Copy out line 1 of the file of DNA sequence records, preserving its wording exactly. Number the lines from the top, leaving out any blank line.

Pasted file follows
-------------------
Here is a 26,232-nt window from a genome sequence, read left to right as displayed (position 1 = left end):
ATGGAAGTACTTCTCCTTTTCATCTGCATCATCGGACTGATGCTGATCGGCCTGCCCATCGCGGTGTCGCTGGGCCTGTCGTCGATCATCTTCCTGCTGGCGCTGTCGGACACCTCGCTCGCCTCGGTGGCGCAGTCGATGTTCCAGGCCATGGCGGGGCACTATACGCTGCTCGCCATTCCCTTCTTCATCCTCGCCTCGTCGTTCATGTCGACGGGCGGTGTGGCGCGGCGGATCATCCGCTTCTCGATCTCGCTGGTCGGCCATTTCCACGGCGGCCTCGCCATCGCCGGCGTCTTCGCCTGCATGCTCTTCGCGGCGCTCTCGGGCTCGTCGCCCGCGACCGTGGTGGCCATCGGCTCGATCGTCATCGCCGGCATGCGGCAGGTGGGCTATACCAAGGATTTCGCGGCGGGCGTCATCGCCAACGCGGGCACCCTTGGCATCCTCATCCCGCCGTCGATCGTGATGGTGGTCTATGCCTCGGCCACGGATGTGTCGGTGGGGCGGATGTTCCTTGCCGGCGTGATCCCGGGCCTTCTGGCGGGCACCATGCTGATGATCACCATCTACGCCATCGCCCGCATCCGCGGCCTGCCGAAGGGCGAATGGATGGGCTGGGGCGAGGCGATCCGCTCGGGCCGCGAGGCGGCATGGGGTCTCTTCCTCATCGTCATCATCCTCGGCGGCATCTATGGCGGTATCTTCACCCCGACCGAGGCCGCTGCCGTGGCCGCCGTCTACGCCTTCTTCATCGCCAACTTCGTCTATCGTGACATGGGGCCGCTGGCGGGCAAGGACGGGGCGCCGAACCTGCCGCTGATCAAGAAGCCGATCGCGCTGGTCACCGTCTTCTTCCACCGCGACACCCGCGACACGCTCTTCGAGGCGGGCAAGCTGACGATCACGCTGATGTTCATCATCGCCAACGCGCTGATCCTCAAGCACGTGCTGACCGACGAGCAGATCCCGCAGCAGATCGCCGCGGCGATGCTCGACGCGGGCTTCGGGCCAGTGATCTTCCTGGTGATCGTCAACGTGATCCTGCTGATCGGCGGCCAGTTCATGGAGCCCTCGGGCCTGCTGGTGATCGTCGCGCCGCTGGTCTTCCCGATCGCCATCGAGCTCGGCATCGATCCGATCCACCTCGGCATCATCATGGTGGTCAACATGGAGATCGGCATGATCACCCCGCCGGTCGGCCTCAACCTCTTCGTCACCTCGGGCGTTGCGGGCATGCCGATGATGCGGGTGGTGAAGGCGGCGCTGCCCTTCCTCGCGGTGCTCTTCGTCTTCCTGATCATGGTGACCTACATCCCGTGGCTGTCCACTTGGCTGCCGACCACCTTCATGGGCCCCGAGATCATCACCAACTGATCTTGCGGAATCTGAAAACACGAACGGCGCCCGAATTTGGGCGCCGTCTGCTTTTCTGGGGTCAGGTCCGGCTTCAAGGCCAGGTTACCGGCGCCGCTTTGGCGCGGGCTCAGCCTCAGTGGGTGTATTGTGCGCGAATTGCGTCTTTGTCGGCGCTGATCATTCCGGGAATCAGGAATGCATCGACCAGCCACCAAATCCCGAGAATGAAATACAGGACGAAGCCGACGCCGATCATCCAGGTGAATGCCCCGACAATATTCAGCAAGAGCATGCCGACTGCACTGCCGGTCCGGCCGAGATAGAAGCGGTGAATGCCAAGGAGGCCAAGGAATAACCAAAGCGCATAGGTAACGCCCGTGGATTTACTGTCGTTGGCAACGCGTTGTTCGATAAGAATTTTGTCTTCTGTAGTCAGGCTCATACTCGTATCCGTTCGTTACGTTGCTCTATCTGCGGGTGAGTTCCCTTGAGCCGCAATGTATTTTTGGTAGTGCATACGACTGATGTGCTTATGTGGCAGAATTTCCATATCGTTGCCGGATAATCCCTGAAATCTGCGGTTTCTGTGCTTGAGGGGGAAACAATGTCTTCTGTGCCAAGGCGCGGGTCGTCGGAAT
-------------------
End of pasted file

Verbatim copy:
Here is a 26,232-nt window from a genome sequence, read left to right as displayed (position 1 = left end):